חיפוש מתקדם
Vardi, A., Institute of Plant Sciences, A.R.O., Volcani Center, P.O. Box 6, Bet-Dagan 50250, Israel
Levin, I., Institute of Plant Sciences, A.R.O., Volcani Center, P.O. Box 6, Bet-Dagan 50250, Israel
Carmi, N., Institute of Plant Sciences, A.R.O., Volcani Center, P.O. Box 6, Bet-Dagan 50250, Israel
Seedlessness can be obtained through parthenocarpy (i.e., fruit formation without fertilization or embryo abortion). In practice, the actual reduction in seed number in parthenocarpic plants is often exaggerated by coupling parthenocarpy with self-incompatibility or male sterility. Traits related to seedlessness, such as parthenocarpy, can be introduced into genetic accessions through conventional cross-breeding. However, conventional breeding in Citrus L. species faces several limitations. First, these species have long juvenile (nonflowering) periods during which a relatively thick canopy develops, which limits the size of seedling populations that can be maintained for further evaluation. Second, they have a narrow genetic base, which limits the availability of alternative alleles that could be introgressed into other lines for the formation of a particular phenotype such as parthenocarpy. Third, breeding efforts are limited by the lack of knowledge of the mode of inheritance of specific characteristics. Fourth, and last, breeding efforts are limited by the polygenic nature of many important traits. Despite these limitations, conventional breeding in fruit trees has yielded improved cultivars and will most likely continue to be a very important strategy. However, emerging biotechnological approaches should be continuously evaluated for their potential for expediting such breeding efforts. The objective of this review is to present, evaluate, and discuss conventional and emerging biotechnological approaches for the induction and maintenance of seedlessness in a variety of crops. Particular attention will be paid to citrus crops, including the presentation and discussion of some preliminary data on the genetic inheritance of parthenocarpy.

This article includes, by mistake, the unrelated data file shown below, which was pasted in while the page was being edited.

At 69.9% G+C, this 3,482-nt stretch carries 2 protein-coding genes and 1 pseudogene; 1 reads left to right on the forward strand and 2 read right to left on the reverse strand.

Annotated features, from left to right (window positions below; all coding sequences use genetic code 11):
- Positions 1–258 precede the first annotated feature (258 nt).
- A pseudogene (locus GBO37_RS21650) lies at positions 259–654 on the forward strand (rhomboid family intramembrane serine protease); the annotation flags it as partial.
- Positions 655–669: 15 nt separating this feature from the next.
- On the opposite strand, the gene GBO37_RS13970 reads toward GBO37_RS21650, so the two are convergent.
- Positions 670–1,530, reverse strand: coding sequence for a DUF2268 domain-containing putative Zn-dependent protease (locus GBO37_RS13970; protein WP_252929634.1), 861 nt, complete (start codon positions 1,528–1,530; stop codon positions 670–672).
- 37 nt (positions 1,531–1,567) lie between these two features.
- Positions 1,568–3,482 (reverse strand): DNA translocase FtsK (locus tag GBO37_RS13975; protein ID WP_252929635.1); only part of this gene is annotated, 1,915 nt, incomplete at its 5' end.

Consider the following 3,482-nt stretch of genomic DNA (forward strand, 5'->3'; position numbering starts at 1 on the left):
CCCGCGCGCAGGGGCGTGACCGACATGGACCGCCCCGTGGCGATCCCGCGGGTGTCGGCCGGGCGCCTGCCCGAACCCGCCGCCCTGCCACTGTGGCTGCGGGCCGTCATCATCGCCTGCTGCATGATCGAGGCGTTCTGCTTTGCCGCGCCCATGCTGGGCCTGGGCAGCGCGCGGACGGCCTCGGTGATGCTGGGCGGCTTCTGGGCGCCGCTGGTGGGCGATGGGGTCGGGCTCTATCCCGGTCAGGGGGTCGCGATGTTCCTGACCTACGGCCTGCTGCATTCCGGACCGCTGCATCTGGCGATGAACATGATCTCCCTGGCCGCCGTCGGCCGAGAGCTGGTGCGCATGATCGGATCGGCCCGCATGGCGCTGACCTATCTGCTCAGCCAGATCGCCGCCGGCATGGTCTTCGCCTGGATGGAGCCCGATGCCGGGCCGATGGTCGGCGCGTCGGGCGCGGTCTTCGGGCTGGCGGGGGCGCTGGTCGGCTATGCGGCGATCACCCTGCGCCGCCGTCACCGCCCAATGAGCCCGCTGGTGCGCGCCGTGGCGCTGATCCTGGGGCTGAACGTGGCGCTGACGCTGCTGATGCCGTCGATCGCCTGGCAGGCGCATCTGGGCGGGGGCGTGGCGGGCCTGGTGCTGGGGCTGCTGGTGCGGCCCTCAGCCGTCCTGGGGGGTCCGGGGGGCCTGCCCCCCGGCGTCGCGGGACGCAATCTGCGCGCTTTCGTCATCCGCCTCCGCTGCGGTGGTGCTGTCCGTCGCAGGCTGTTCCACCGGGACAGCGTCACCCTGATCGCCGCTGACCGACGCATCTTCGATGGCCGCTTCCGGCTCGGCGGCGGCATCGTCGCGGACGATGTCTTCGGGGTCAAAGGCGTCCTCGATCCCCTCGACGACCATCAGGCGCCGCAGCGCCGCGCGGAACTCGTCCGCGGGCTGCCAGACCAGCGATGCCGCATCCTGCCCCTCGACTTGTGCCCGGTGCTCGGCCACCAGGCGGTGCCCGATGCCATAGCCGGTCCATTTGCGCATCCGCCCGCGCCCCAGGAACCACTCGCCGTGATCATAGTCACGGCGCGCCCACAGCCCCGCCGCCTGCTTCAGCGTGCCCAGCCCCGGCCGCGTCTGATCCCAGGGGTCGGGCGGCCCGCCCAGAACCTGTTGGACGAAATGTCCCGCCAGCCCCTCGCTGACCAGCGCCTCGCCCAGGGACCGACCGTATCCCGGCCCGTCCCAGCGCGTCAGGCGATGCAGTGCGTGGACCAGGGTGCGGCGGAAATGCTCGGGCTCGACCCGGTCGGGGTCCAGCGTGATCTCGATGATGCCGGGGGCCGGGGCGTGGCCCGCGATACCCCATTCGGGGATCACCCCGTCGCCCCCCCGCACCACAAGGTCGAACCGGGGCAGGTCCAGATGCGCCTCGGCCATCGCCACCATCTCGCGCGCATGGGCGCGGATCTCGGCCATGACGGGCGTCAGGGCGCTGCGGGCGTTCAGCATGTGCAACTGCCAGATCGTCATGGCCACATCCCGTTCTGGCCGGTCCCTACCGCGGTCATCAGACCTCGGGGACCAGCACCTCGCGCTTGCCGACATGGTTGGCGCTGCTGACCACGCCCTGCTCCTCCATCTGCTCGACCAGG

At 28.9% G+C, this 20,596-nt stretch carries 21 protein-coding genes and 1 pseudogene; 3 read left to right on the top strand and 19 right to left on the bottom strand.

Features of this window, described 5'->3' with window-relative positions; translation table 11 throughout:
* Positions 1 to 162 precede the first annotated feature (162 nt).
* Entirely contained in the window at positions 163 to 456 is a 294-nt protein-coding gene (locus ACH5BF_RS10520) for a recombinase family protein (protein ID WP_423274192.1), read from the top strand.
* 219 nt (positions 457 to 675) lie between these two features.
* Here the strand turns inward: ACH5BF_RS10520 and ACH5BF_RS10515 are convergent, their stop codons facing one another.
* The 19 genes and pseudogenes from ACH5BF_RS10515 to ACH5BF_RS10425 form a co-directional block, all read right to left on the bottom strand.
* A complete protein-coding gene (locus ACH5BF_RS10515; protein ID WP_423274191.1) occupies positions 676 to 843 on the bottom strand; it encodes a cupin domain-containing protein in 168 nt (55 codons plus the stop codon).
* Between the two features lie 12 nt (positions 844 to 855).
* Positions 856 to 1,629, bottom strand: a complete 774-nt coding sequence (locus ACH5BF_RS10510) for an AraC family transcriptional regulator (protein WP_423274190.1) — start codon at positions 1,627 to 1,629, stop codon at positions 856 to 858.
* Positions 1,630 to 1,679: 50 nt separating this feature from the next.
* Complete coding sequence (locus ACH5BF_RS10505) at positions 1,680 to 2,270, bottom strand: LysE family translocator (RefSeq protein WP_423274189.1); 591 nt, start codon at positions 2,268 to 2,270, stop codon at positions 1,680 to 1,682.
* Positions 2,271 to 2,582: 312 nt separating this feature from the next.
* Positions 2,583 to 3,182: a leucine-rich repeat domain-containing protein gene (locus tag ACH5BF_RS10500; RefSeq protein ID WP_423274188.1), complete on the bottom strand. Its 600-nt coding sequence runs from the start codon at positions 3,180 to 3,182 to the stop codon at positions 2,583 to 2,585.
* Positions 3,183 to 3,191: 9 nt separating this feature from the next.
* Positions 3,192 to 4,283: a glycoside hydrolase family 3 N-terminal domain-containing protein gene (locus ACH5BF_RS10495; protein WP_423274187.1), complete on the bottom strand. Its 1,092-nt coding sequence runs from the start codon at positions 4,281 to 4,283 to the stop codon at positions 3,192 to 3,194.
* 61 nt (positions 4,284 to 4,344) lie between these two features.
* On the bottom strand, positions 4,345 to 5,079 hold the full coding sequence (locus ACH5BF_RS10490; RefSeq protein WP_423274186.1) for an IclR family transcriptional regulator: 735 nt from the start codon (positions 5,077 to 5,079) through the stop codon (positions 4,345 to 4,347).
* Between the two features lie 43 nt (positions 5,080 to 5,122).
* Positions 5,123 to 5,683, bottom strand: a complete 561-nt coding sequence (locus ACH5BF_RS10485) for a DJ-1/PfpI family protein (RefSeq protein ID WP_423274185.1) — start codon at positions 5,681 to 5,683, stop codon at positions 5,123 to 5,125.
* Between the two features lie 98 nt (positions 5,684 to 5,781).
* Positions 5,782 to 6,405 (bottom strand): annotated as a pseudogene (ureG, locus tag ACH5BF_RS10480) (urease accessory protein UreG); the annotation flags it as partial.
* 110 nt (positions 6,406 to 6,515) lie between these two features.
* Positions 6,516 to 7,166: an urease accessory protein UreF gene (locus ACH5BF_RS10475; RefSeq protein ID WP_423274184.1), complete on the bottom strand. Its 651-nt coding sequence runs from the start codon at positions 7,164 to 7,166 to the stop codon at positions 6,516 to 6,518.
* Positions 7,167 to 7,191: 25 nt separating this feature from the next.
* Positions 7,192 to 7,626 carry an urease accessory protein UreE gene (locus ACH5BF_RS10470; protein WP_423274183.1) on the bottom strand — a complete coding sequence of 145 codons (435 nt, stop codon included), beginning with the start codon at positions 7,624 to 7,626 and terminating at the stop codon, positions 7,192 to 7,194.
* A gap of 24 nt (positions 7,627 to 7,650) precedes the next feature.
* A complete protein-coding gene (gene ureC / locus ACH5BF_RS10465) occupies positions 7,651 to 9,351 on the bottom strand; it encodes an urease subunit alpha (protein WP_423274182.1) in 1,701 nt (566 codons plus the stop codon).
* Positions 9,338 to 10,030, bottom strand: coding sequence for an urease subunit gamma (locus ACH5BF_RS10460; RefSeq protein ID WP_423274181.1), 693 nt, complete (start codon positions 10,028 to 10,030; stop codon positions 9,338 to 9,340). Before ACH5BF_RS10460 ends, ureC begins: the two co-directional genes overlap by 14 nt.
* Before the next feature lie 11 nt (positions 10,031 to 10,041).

פותח על ידי קלירמאש פתרונות בע"מ -
הספר "אוצר וולקני"
אודות
תנאי שימוש
Induction of seedlessness in citrus: From classical techniques to emerging biotechnological approaches
133
Vardi, A., Institute of Plant Sciences, A.R.O., Volcani Center, P.O. Box 6, Bet-Dagan 50250, Israel
Levin, I., Institute of Plant Sciences, A.R.O., Volcani Center, P.O. Box 6, Bet-Dagan 50250, Israel
Carmi, N., Institute of Plant Sciences, A.R.O., Volcani Center, P.O. Box 6, Bet-Dagan 50250, Israel
Induction of seedlessness in citrus: From classical techniques to emerging biotechnological approaches
Seedlessness can be obtained through parthenocarpy (i.e., fruit formation without fertilization or embryo abortion). In practice, the actual reduction in seed number in parthenocarpic plants is often exaggerated by coupling parthenocarpy with self-incompatibility or male sterility. Traits related to seedlessness, such as parthenocarpy, can be introduced into genetic accessions through conventional cross-breeding. However, conventional breeding in Citrus L. species faces several limitations. First, these species have long juvenile (nonflowering) periods during which a relatively thick canopy develops, which limits the size of seedling populations that can be maintained for further evaluation. Second, they have a narrow genetic base, which limits the availability of alternative alleles that could be introgressed into other lines for the formation of a particular phenotype such as parthenocarpy. Third, breeding efforts are limited by the lack of knowledge of the mode of inheritance of specific characteristics. Fourth, and last, breeding efforts are limited by the polygenic nature of many important traits. Despite these limitations, conventional breeding in fruit trees has yielded improved cultivars and will most likely continue to be a very important strategy. However, emerging biotechnological approaches should be continuously evaluated for their potential for expediting such breeding efforts. The objective of this review is to present, evaluate, and discuss conventional and emerging biotechnological approaches for the induction and maintenance of seedlessness in a variety of crops. Particular attention will be paid to citrus crops, including the presentation and discussion of some preliminary data on the genetic inheritance of parthenocarpy.
Scientific Publication
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